How Online Communities Affect the Success or Failure of Games


Game reboots can really be an unpredictable situation for many game developers. Gamers can be a really fickle crowd, especially the loyalists of an original game. Nevertheless, almost all gaming genres from simple casual games like poker all the way to fantasy-adventures and RPG, have had to go through reboots. Some of them succeeded while others crumbled. One popular gaming franchise that headlined many gaming site discussions is Capcom’s Devil May Cry. The revamped game in question – DmC: Devil May Cry. “This was supposed to be terrible. One of Capcom Japan’s most revered third-person action game series handed off to Ninja Theory, the Cambridge studio behind PS3 stinker Heavenly Sword.” It could not have been more easily expressed than by With the first game initially released in 2001, Devil May Cry became the epitome of hack and slash gaming standards. Capcom released a total of four instalments with the fourth game somehow disappointing the gaming community when it comes to gaming experience. From there, Capcom decided for the franchise to be rebooted. A slew of rants as to how they will mess up the game can be read on blogs, gaming sites’ comment sections and other online communities. Ninja Theory was pre-judged even before they were able to present the whole game. They trudged on.


Nowadays, it’s the online communities that get to have a substantial influence on the success or failure of a particular game. Take the social gaming genre for example whose range includes hit games like Angry Birds, Tetris Battle, and Texas Hold’em Poker. Games like poker have found a reincarnation thanks to its revamp as an online game. Gaming communities found success because gamers nowadays can easily share their opinions of how engaging and hassle-free their respective gaming services are. With the aid of social networking sites like Facebook, not only can users invite their friends to join in on the fun, they can also instantly share their thoughts on how a particular game performs, like how Partypoker has made it possible to play the card game and compete with anyone from around the world. That said, clashes of opinion between gamers and game critics happen more often now. Such is the case with Devil May Cry’s new game.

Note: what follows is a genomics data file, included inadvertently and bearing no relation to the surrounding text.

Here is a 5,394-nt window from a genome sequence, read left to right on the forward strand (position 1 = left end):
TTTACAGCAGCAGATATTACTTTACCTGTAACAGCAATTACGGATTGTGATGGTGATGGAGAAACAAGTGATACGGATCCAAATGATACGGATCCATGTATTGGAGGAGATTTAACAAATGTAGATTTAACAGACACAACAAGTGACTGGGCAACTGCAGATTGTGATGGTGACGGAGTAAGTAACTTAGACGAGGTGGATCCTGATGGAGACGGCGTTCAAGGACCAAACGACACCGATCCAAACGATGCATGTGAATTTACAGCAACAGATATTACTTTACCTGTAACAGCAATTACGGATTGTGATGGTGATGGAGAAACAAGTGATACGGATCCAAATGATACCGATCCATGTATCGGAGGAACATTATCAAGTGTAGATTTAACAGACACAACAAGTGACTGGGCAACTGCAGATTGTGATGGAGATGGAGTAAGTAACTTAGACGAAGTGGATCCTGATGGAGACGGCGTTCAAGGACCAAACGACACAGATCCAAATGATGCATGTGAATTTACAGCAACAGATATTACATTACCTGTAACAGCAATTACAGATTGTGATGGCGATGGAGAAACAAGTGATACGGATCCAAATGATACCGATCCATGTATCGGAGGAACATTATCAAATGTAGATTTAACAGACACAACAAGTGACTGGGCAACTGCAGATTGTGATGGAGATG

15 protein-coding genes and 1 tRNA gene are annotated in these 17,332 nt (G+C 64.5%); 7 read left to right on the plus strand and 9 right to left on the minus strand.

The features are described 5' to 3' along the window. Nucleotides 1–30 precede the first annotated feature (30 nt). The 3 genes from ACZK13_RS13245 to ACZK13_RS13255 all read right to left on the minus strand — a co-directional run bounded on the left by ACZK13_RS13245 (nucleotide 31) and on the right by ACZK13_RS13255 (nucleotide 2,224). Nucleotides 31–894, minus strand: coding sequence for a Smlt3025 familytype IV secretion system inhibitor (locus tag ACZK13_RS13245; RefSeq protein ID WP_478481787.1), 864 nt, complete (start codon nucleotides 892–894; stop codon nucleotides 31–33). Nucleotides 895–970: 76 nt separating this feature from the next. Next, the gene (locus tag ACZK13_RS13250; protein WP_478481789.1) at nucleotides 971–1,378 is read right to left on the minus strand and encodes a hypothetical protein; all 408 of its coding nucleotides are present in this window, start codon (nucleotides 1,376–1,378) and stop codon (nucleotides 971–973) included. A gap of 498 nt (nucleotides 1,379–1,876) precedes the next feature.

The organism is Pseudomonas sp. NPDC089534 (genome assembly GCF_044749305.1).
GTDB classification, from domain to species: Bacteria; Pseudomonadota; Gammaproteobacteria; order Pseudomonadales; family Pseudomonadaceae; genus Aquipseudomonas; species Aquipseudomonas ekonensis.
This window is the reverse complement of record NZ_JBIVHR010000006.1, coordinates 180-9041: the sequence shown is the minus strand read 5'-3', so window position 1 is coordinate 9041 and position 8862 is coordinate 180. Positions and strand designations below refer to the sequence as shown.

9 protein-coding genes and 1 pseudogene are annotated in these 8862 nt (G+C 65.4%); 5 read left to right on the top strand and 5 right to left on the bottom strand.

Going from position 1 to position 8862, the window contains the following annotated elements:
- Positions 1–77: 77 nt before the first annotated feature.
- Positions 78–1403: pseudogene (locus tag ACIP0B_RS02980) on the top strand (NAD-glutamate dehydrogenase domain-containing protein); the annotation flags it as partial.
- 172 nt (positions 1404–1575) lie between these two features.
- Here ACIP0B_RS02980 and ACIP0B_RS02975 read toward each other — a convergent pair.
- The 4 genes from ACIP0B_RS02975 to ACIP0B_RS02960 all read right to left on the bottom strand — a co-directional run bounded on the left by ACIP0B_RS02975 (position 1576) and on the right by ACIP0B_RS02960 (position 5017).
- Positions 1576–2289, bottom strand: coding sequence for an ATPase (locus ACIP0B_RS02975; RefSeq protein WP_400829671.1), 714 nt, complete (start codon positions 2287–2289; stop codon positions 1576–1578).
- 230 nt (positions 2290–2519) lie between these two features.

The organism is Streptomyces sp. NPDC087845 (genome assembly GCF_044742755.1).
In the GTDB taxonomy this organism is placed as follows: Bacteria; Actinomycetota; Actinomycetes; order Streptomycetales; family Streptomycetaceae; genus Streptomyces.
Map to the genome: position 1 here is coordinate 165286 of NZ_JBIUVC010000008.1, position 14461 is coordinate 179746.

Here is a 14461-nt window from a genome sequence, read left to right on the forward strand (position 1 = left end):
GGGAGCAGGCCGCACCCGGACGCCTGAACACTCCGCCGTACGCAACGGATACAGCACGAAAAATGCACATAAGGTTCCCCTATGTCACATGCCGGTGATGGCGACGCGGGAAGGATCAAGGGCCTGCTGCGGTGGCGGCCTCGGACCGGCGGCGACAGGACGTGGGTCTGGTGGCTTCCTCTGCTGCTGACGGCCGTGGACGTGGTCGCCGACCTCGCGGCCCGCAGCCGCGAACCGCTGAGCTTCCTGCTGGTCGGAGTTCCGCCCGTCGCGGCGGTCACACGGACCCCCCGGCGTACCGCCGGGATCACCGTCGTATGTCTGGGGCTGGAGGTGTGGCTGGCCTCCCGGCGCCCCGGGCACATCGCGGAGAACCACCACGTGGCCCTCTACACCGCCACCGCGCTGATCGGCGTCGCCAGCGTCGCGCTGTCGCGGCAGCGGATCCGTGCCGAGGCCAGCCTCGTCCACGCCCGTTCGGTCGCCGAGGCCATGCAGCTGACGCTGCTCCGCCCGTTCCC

For game critics, DmC performed well. As explains, “You will do plenty of fighting and the hordes you’re up against only get more varied and maddening as the game lets on, encouraging smart, graceful use of your full range of weapons and abilities. The game’s platforming elements, which lean heavy on the grappling and soaring abilities, do a great job of showcasing Limbo’s eerie contours.” The visuals display a colourfully hellish world of limbo that is contrasted with a gothic-vintage vibe of the “real world”.


DmC boasted above par gaming experience worthy of the critical acclaim of gaming sites. Unfortunately, it was a reboot that faced multiple criticisms even before its market debut. As points out, the reboot was explicitly Capcom’s selfish goal to just expand their market. They disregarded the loyal fans they have gathered during their first four instalments. As for Capcom’s “supposed” goal of targeting new casual gamers, brought up that it was a failure, if not inexistent. Never mind the fact that many previous DmC fans were angered by the complete change in the character design of DmC’s protagonist, Dante.